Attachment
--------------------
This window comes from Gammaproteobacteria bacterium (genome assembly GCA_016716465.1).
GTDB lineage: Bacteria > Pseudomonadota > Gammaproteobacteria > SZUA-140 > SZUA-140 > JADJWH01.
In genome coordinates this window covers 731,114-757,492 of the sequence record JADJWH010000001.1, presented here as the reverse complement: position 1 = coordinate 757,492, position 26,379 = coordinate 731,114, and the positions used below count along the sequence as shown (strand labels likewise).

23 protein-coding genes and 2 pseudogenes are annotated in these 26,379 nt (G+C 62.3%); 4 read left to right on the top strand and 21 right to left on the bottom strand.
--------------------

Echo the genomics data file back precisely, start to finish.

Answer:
This window comes from Gammaproteobacteria bacterium (genome assembly GCA_016716465.1).
GTDB lineage: Bacteria > Pseudomonadota > Gammaproteobacteria > SZUA-140 > SZUA-140 > JADJWH01.
In genome coordinates this window covers 731,114-757,492 of the sequence record JADJWH010000001.1, presented here as the reverse complement: position 1 = coordinate 757,492, position 26,379 = coordinate 731,114, and the positions used below count along the sequence as shown (strand labels likewise).

23 protein-coding genes and 2 pseudogenes are annotated in these 26,379 nt (G+C 62.3%); 4 read left to right on the top strand and 21 right to left on the bottom strand.